The 1996/7 compiler questions are only partly relevant owing to syllabus changes. The 1997/8 & 1998/9 questions are in this form:
A question about using lex and yacc (and a dictionary or parse trees or similar) to recognise a simple grammar - similar to the lab exercises & examples sheets.
A question about compiler phases and code generation - e.g. describe what happens in the phases, give ARM code for some C, etc. The syllabus has changed, so we are not going to cover code generation for the ARM. I will have to think of something a little different to ask instead of that part
Here are the 1997/8 questions and answers and marking scheme.

what happened last year

Here are some hints about exam technique

Extra information about the practical exercises will appear here.
Handout: Debugging flex, byacc and make
If your program crashes at run-time, making a "core" file, and you want to find out what line it went wrong at etc., on Suns do:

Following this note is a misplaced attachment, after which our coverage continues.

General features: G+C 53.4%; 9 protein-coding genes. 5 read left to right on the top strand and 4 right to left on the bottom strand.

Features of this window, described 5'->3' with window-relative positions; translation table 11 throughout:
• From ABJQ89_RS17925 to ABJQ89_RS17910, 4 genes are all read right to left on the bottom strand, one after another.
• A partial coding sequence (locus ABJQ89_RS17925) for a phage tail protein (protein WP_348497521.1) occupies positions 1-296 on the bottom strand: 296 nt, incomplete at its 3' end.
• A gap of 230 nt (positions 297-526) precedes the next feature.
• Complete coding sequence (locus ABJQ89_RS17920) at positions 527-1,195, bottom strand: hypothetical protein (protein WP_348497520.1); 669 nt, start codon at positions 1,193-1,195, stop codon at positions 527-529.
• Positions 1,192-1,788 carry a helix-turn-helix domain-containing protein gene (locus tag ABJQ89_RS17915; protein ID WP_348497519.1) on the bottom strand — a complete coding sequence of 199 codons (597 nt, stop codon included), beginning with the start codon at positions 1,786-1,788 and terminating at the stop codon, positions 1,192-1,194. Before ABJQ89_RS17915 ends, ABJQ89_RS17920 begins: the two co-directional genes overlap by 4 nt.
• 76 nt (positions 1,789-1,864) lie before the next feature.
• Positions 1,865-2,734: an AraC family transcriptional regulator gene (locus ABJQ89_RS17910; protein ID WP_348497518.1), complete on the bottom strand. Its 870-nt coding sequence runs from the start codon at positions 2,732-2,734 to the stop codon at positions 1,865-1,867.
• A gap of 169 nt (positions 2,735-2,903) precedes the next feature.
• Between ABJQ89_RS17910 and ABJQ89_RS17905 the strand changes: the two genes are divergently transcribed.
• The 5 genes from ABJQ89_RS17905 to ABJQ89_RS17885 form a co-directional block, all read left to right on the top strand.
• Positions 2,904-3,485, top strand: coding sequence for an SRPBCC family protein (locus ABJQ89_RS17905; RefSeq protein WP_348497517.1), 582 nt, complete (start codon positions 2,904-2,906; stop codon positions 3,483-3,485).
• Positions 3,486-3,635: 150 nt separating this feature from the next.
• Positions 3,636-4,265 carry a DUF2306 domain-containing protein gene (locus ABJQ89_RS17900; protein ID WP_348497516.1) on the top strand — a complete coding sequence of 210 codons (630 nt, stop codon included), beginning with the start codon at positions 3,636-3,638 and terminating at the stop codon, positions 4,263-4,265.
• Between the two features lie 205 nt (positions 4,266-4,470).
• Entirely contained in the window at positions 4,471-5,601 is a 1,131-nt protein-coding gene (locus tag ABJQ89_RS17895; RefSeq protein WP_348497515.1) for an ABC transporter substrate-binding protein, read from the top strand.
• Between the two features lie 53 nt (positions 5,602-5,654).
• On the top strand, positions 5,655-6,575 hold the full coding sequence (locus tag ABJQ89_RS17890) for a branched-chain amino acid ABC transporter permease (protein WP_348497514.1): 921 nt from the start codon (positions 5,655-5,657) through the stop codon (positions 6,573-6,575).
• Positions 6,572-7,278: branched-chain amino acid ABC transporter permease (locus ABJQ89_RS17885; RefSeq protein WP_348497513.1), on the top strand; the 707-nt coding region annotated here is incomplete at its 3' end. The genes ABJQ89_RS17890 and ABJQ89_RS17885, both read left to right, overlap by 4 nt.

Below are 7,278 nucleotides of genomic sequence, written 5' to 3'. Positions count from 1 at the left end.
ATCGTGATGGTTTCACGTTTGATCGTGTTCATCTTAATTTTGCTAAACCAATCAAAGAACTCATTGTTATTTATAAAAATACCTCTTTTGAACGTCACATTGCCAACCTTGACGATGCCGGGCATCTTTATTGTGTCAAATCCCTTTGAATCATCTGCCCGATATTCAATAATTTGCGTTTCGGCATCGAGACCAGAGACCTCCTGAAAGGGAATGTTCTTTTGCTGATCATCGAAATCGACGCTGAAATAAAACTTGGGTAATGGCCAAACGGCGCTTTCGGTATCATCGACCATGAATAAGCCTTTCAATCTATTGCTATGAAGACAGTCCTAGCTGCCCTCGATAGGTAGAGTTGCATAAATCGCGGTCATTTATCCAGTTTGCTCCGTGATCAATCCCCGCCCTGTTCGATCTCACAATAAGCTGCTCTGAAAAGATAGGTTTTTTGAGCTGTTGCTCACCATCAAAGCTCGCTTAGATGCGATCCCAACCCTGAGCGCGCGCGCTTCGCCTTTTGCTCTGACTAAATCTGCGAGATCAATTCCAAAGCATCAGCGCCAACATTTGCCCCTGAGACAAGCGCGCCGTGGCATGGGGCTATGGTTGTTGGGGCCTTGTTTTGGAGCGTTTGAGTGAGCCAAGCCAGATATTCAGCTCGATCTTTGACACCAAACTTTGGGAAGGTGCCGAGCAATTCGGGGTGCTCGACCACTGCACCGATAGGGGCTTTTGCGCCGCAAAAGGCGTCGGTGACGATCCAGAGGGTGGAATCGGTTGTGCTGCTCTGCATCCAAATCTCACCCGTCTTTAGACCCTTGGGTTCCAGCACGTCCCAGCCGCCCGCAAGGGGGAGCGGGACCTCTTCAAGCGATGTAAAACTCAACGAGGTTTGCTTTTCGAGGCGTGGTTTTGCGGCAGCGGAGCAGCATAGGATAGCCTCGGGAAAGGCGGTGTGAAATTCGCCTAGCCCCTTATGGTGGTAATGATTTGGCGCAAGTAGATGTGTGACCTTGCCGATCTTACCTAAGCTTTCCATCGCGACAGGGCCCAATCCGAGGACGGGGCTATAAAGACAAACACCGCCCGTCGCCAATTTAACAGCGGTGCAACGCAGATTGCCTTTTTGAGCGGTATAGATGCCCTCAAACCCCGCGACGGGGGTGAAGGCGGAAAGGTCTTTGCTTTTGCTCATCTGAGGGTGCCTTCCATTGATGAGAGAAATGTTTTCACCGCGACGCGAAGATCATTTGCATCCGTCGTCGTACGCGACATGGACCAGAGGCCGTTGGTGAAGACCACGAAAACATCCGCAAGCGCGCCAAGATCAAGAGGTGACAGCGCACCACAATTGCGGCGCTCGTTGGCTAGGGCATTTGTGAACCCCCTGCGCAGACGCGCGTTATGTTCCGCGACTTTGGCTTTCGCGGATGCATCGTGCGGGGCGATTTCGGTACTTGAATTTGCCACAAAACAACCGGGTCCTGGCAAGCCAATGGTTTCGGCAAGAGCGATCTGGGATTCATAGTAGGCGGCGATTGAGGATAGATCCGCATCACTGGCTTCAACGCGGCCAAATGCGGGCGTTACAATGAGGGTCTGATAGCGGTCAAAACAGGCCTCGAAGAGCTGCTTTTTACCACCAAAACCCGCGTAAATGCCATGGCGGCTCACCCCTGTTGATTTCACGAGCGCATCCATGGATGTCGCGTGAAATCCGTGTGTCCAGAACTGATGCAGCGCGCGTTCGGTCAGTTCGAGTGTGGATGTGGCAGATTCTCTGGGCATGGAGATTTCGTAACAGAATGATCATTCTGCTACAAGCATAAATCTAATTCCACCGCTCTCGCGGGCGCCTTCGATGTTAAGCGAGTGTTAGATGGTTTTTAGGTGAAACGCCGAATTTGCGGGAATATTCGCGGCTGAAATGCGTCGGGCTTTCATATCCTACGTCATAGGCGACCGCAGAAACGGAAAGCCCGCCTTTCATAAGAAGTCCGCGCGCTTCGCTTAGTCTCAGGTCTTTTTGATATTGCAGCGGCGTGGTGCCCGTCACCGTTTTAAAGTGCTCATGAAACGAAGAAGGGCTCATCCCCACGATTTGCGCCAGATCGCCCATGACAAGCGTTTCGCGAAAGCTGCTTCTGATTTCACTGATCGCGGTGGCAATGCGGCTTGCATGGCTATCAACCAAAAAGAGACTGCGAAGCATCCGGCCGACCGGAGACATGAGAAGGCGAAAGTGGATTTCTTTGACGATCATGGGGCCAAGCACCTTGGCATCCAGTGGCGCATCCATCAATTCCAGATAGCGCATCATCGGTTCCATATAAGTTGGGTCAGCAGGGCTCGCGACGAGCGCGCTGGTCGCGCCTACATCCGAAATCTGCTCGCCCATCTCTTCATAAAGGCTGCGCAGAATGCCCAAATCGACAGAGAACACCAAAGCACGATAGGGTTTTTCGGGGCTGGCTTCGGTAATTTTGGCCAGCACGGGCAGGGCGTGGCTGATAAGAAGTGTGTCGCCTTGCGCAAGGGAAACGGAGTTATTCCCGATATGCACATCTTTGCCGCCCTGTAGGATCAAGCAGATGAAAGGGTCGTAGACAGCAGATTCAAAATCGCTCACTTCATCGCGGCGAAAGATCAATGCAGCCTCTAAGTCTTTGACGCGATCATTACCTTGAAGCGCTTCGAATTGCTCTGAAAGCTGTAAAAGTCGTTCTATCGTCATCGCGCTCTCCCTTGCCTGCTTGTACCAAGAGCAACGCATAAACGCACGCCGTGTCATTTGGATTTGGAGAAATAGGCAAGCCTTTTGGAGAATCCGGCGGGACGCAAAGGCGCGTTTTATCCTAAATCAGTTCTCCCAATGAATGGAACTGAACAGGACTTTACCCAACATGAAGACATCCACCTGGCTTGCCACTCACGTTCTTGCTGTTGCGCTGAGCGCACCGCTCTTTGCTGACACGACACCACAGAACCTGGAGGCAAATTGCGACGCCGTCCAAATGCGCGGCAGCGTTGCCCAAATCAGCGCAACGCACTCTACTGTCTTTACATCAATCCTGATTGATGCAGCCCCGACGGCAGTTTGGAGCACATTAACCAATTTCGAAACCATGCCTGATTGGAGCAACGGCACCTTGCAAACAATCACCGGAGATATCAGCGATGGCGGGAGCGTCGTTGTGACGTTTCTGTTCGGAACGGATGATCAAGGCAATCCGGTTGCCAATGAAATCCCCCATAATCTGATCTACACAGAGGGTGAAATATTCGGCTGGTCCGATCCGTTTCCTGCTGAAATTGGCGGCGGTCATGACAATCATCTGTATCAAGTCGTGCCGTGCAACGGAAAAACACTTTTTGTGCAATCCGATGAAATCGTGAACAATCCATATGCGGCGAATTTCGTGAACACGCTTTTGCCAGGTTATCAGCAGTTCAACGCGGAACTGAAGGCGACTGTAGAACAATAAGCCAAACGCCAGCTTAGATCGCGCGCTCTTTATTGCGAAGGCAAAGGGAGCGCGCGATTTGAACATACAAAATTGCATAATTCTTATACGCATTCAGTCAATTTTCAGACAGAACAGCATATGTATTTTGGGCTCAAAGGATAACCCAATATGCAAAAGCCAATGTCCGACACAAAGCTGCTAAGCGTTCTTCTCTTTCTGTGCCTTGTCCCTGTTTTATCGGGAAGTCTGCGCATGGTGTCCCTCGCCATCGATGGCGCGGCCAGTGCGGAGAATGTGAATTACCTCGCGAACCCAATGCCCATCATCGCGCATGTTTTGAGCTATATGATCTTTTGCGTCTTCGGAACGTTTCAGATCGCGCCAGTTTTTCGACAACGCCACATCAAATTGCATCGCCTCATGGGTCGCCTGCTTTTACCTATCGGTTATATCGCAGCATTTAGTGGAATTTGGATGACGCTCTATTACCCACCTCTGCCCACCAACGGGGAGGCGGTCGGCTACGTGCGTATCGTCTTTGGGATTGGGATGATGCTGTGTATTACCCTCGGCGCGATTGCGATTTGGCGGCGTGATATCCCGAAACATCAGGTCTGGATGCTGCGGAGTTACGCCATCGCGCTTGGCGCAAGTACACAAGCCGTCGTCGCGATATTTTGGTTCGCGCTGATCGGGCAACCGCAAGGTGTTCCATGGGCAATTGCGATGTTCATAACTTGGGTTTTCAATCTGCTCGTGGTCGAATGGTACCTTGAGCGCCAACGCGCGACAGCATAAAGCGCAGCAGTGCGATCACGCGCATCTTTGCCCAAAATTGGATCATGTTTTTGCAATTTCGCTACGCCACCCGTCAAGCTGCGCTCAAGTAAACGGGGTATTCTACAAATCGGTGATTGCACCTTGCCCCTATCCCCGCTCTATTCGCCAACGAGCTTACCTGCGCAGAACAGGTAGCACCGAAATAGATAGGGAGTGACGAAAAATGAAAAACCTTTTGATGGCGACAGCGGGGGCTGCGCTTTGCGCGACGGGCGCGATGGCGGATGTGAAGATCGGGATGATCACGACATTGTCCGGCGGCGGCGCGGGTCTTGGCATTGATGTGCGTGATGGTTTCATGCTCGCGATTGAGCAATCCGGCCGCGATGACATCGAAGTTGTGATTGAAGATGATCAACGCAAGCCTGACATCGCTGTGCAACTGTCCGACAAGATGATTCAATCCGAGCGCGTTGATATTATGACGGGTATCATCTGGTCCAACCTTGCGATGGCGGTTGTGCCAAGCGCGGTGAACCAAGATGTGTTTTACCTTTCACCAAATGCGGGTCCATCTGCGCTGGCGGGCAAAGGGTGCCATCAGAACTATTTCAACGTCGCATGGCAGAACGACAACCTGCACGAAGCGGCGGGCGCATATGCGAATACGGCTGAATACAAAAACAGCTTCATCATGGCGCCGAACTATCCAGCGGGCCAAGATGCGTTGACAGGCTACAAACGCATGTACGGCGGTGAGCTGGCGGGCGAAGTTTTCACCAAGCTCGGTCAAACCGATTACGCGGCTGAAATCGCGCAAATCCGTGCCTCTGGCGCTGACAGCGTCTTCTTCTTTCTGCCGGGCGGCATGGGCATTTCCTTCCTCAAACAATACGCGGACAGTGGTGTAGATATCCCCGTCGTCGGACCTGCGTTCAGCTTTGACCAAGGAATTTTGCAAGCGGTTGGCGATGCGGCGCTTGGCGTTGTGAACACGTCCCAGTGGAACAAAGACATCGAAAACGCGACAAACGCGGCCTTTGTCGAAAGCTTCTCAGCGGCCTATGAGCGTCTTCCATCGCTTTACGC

dbx program_name
or on Linux do:
	gdb program_name core
(This relies on using gcc -g, as with the makefiles I provide.)
Lab exercise 1 In the example output, I have picked up adjacent white-space characters to be a single lexeme using
	[ \t\n]+
but in the problem description and in the starting code I only pick up single white space characters using
	[ \t\n]
I would prefer to do the former, but I have to do the latter to be able to recognise preprocessor commands properly - can you see why? If not, try changing the rule for white space to see what happens - you should get lots of messages from the checker.
When you "make test" for the first time, you should see something like this:
echo your output is being redirected to "out1"
your output is being redirected to out1
./c_lexemes <data.c >out1

echo here are any error messages - look at "out1" for more details
here are any error messages - look at out1 for more details
grep OOPS out1
4       OOPS -  #include <stdio.h> is a preprocessor_command (not white_space etc. - see following list)
4       OOPS -  #define a(nasty)\